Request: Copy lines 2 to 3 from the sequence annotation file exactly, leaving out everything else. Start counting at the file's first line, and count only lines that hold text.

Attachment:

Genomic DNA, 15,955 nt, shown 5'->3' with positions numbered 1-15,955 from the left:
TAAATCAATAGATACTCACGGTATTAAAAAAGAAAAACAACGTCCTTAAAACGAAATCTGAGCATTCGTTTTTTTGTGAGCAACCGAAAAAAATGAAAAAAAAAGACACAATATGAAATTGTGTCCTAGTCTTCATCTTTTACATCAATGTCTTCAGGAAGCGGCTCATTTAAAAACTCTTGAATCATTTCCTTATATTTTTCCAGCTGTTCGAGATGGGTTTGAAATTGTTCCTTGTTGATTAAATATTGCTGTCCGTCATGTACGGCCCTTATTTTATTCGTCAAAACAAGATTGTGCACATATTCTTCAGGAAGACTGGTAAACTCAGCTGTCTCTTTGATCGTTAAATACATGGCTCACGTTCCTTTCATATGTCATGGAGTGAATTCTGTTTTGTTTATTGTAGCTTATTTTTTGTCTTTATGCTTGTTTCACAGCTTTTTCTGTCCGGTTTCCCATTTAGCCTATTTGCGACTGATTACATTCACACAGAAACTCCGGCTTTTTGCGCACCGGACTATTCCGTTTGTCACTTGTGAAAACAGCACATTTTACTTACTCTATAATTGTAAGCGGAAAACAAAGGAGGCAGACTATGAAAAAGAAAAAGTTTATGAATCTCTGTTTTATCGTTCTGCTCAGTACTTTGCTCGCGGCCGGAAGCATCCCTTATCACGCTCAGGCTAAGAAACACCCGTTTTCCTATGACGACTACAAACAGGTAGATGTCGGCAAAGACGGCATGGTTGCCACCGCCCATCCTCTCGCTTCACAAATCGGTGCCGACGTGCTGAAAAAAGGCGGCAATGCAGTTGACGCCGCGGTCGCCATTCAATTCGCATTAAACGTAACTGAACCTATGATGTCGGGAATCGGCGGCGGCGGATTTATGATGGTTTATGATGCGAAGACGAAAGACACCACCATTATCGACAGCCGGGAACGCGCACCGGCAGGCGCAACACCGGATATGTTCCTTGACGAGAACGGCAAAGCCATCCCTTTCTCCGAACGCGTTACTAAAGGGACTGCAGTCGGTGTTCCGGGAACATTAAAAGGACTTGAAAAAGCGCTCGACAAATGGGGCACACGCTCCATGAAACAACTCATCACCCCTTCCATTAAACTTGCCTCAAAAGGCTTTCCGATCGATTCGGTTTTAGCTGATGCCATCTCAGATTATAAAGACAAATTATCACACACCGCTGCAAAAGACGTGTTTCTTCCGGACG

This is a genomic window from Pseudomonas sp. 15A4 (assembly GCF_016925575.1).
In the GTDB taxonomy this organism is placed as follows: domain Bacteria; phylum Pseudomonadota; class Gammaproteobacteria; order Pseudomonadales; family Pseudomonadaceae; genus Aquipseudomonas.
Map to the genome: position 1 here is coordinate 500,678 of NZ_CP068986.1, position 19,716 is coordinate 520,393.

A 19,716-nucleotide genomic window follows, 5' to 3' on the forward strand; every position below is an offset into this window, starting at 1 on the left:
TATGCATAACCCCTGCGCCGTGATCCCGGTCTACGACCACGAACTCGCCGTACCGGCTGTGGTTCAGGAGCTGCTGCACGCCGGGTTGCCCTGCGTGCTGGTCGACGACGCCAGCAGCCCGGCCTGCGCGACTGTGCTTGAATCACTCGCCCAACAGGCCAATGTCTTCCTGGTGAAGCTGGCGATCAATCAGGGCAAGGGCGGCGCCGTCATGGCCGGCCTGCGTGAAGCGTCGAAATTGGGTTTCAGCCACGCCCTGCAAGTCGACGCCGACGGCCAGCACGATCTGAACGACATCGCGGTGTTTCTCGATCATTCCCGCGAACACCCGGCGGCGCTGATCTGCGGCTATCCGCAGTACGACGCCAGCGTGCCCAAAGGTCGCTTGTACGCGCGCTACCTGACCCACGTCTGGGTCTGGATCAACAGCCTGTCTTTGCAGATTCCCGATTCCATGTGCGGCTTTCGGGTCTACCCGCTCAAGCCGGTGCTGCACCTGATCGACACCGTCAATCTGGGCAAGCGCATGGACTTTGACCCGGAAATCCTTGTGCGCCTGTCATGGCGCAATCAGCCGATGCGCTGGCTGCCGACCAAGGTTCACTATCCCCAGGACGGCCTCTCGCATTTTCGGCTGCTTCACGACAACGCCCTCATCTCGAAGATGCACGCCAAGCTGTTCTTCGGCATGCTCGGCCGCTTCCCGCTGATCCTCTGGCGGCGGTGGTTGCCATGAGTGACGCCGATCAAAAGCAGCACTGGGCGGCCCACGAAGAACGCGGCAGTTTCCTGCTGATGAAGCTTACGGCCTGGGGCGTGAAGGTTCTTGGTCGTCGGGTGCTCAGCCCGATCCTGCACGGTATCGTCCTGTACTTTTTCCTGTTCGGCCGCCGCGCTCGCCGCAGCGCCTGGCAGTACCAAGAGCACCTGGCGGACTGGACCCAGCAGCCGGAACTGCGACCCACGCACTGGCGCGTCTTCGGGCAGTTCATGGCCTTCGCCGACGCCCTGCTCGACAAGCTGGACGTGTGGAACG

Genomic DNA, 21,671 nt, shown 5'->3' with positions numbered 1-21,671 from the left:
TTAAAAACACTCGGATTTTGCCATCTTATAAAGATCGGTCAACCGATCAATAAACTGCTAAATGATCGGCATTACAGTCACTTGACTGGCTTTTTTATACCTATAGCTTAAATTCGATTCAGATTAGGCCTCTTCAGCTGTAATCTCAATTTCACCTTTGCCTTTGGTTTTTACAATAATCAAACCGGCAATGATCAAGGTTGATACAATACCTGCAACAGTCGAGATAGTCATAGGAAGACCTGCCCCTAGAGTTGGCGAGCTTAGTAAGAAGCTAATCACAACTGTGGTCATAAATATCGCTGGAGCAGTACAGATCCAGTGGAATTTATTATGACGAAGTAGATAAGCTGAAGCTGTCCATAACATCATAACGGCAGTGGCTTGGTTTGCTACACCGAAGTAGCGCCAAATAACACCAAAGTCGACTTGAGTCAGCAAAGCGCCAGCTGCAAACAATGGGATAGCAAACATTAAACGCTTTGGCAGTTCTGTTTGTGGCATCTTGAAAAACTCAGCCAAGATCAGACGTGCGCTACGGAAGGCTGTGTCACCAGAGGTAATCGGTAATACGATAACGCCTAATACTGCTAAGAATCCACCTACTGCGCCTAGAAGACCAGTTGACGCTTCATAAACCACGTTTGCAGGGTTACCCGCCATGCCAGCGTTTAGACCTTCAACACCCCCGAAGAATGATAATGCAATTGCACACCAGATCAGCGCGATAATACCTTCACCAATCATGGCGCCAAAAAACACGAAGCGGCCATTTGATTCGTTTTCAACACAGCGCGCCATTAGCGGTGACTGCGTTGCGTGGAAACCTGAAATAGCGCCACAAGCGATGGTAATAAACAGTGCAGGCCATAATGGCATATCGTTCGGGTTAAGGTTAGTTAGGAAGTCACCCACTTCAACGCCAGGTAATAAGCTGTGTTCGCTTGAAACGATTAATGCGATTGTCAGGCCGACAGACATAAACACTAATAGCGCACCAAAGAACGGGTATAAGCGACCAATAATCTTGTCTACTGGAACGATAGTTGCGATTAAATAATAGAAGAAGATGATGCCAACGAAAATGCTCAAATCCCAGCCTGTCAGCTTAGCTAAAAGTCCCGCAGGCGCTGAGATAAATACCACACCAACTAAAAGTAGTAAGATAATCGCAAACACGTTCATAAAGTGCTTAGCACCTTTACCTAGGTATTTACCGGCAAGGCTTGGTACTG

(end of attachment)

TAAATCAATAGATACTCACGGTATTAAAAAAGAAAAACAACGTCCTTAAAACGAAATCTGAGCATTCGTTTTTTTGTGAGCAACCGAAAAAAATGAAAAAAAAAGACACAATATGAAATTGTGTCCTAGTCTTCATCTTTTACATCAATGTCTTCAGGAAGCGGCTCATTTAAAAACTCTTGAATCATTTCCTTATATTTTTCCAGCTGTTCGAGATGGGTTTGAAATTGTTCCTTGTTGATTAAATATTGCTGTCCGTCATGTACGGCCCTTATTTTATTCGTCAAAACAAGATTGTGCACATATTCTTCAGGAAGACTGGTAAACTCAGCTGTCTCTTTGATCGTTAAATACATGGCTCACGTTCCTTTCATATGTCATGGAGTGAATTCTGTTTTGTTTATTGTAGCTTATTTTTTGTCTTTATGCTTGTTTCACAGCTTTTTCTGTCCGGTTTCCCATTTAGCCTATTTGCGACTGATTACATTCACACAGAAACTCCGGCTTTTTGCGCACCGGACTATTCCGTTTGTCACTTGTGAAAACAGCACATTTTACTTACTCTATAATTGTAAGCGGAAAACAAAGGAGGCAGACTATGAAAAAGAAAAAGTTTATGAATCTCTGTTTTATCGTTCTGCTCAGTACTTTGCTCGCGGCCGGAAGCATCCCTTATCACGCTCAGGCTAAGAAACACCCGTTTTCCTATGACGACTACAAACAGGTAGATGTCGGCAAAGACGGCATGGTTGCCACCGCCCATCCTCTCGCTTCACAAATCGGTGCCGACGTGCTGAAAAAAGGCGGCAATGCAGTTGACGCCGCGGTCGCCATTCAATTCGCATTAAACGTAACTGAACCTATGATGTCGGGAATCGGCGGCGGCGGATTTATGATGGTTTATGATGCGAAGACGAAAGACACCACCATTATCGACAGCCGGGAACGCGCACCGGCAGGCGCAACACCGGATATGTTCCTTGACGAGAACGGCAAAGCCATCCCTTTCTCCGAACGCGTTACTAAAGGGACTGCAGTCGGTGTTCCGGGAACATTAAAAGGACTTGAAAAAGCGCTCGACAAATGGGGCACACGCTCCATGAAACAACTCATCACCCCTTCCATTAAACTTGCCTCAAAAGGCTTTCCGATCGATTCGGTTTTAGCTGATGCCATCTCAGATTATAAAGACAAATTATCACACACCGCTGCAAAAGACGTGTTTCTTCCGGACG

This is a genomic window from Pseudomonas sp. 15A4 (assembly GCF_016925575.1).